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Pleiotropic effects of the twin-arginine translocation system on biofilm formation, colonization, and virulence in Vibrio cholerae.

State Key Laboratory for Infectious Disease Prevention and Control, Department of Diarrheal Diseases, Chinese Center for Disease Control and Prevention, Beijing, PR China.
BMC Microbiology (Impact Factor: 2.98). 02/2009; 9:114. DOI: 10.1186/1471-2180-9-114
Source: PubMed

ABSTRACT The Twin-arginine translocation (Tat) system serves to translocate folded proteins, including periplasmic enzymes that bind redox cofactors in bacteria. The Tat system is also a determinant of virulence in some pathogenic bacteria, related to pleiotropic effects including growth, motility, and the secretion of some virulent factors. The contribution of the Tat pathway to Vibrio cholerae has not been explored. Here we investigated the functionality of the Tat system in V. cholerae, the etiologic agent of cholera.
In V. cholerae, the tatABC genes function in the translocation of TMAO reductase. Deletion of the tatABC genes led to a significant decrease in biofilm formation, the ability to attach to HT-29 cells, and the ability to colonize suckling mouse intestines. In addition, we observed a reduction in the output of cholera toxin, which may be due to the decreased transcription level of the toxin gene in tatABC mutants, suggesting an indirect effect of the mutation on toxin production. No obvious differences in flagellum biosynthesis and motility were found between the tatABC mutant and the parental strain, showing a variable effect of Tat in different bacteria.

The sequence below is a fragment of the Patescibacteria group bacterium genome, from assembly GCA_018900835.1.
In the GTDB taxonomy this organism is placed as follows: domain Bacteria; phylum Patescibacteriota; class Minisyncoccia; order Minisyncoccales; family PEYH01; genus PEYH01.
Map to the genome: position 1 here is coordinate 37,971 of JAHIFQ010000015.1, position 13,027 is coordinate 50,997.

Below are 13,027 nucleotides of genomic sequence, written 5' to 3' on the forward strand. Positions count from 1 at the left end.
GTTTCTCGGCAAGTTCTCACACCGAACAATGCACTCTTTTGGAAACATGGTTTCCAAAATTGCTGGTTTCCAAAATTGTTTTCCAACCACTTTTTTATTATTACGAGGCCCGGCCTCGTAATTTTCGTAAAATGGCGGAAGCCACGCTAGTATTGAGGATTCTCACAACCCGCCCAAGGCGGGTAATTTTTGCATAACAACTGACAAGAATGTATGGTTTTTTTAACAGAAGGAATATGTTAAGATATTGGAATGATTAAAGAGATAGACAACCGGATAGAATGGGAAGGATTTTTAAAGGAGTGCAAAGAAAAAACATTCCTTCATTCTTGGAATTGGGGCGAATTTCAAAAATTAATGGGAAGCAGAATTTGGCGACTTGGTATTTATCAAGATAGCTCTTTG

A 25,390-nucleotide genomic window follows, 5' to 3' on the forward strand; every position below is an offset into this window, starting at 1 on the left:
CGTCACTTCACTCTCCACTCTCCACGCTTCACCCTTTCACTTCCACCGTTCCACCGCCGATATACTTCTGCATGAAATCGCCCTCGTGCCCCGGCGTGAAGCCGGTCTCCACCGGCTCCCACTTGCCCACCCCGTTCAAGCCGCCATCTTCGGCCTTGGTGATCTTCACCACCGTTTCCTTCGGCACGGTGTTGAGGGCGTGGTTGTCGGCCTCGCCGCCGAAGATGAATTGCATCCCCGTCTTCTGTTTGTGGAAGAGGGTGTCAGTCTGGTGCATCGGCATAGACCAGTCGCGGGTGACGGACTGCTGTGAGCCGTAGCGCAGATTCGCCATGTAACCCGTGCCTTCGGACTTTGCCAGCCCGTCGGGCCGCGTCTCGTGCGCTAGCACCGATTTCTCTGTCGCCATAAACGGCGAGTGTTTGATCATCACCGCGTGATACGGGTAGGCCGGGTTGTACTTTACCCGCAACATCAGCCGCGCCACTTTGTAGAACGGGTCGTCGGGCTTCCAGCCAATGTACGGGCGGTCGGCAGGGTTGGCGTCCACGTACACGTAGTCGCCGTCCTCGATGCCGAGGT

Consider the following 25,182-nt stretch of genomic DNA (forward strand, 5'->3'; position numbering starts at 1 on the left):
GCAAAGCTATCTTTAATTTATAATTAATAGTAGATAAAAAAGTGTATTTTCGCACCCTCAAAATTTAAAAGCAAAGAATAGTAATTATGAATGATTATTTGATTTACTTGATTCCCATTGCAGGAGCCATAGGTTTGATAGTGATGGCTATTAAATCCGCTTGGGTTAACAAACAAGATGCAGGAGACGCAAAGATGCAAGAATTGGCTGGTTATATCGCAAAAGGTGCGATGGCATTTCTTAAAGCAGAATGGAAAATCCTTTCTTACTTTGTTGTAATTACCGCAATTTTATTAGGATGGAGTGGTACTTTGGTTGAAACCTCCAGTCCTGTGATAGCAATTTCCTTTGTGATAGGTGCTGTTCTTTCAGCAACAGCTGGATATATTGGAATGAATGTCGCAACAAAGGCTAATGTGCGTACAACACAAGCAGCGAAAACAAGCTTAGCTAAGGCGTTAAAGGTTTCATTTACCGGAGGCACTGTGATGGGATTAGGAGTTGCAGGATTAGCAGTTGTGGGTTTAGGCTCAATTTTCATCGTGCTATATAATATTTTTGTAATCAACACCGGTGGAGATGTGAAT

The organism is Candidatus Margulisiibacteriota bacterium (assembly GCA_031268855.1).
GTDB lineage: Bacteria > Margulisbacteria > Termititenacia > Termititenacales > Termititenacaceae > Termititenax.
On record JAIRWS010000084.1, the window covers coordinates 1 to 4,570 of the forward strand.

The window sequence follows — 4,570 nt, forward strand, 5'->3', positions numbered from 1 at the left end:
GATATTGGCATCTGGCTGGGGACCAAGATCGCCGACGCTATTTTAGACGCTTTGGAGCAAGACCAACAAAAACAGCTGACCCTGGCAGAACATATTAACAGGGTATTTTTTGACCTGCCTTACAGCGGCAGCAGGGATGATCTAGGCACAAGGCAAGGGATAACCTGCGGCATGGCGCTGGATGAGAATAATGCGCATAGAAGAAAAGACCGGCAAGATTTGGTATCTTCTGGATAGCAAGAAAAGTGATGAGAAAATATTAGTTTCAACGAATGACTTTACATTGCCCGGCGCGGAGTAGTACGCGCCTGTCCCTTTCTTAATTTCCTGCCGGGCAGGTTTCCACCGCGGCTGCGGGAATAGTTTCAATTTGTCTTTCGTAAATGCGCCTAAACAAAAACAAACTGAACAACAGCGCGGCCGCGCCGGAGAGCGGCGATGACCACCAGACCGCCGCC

The Tat system contributes to the survival of V. cholerae in the environment and in vivo, and it may be associated with its virulence.

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